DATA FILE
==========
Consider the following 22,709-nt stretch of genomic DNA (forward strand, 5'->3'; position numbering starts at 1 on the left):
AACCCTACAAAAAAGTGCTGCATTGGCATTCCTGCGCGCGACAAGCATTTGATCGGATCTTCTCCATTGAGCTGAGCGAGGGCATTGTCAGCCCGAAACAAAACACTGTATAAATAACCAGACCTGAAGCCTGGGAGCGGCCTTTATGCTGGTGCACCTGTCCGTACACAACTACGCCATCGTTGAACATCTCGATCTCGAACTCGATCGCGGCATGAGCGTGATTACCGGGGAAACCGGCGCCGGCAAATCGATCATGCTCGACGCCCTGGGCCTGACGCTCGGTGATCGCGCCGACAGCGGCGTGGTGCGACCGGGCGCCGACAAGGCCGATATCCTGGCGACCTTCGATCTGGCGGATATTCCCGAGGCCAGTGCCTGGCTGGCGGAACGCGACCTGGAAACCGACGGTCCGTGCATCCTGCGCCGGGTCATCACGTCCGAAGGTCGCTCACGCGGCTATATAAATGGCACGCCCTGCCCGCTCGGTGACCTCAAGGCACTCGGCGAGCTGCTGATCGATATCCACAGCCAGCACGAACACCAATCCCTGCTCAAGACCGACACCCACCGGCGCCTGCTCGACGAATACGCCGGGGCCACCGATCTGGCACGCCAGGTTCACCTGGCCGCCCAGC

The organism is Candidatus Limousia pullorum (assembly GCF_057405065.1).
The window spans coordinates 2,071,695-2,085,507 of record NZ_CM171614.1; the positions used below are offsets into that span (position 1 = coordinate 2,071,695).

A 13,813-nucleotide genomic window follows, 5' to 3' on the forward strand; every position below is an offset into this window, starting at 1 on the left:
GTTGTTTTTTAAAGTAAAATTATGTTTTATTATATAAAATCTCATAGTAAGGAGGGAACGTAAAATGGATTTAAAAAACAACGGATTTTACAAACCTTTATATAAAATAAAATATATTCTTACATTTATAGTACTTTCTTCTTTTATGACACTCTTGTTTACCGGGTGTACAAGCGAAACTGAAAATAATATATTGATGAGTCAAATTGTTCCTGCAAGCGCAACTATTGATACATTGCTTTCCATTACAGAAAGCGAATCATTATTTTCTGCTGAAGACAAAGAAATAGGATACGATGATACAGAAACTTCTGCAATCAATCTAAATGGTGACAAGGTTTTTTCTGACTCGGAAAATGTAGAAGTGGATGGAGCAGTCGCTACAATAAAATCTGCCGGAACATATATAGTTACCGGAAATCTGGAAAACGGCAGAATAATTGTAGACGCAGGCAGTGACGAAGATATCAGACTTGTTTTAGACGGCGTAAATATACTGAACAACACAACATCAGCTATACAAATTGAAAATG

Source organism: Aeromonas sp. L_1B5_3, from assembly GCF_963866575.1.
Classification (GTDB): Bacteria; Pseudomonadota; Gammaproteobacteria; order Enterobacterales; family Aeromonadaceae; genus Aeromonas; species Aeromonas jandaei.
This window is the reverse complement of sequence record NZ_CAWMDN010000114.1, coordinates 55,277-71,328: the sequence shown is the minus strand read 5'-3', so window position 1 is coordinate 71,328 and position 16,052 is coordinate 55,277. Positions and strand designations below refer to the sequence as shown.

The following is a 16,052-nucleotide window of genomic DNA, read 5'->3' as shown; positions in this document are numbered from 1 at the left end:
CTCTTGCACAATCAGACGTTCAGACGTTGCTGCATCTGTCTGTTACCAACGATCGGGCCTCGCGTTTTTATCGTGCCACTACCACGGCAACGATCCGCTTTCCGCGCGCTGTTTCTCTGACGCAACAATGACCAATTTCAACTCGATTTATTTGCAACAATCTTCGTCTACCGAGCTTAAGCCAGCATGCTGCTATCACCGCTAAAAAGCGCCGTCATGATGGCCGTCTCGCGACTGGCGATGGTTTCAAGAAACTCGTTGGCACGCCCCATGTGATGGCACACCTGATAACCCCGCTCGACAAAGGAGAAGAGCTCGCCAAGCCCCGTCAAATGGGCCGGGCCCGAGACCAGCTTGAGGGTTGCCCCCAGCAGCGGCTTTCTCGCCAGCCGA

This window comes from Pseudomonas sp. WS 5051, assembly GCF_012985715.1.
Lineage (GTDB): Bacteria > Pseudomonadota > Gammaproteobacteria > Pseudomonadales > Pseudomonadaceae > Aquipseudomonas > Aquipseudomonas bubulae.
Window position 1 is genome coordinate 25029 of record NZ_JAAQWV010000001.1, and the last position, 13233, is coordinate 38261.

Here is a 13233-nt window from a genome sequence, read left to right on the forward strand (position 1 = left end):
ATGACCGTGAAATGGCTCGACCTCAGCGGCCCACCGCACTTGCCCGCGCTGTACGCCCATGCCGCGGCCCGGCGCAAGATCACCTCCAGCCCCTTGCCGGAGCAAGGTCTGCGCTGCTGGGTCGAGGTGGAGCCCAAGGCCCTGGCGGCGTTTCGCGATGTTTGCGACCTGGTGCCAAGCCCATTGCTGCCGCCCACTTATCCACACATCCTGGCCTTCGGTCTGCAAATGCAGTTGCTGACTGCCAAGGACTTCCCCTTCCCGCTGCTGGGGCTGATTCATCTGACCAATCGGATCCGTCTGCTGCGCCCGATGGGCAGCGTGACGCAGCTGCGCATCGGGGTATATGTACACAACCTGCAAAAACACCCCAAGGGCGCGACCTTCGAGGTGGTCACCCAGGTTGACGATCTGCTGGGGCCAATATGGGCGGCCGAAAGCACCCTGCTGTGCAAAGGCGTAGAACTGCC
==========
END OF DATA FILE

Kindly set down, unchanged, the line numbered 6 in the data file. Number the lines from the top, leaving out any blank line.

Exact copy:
GTTGTTTTTTAAAGTAAAATTATGTTTTATTATATAAAATCTCATAGTAAGGAGGGAACGTAAAATGGATTTAAAAAACAACGGATTTTACAAACCTTTATATAAAATAAAATATATTCTTACATTTATAGTACTTTCTTCTTTTATGACACTCTTGTTTACCGGGTGTACAAGCGAAACTGAAAATAATATATTGATGAGTCAAATTGTTCCTGCAAGCGCAACTATTGATACATTGCTTTCCATTACAGAAAGCGAATCATTATTTTCTGCTGAAGACAAAGAAATAGGATACGATGATACAGAAACTTCTGCAATCAATCTAAATGGTGACAAGGTTTTTTCTGACTCGGAAAATGTAGAAGTGGATGGAGCAGTCGCTACAATAAAATCTGCCGGAACATATATAGTTACCGGAAATCTGGAAAACGGCAGAATAATTGTAGACGCAGGCAGTGACGAAGATATCAGACTTGTTTTAGACGGCGTAAATATACTGAACAACACAACATCAGCTATACAAATTGAAAATG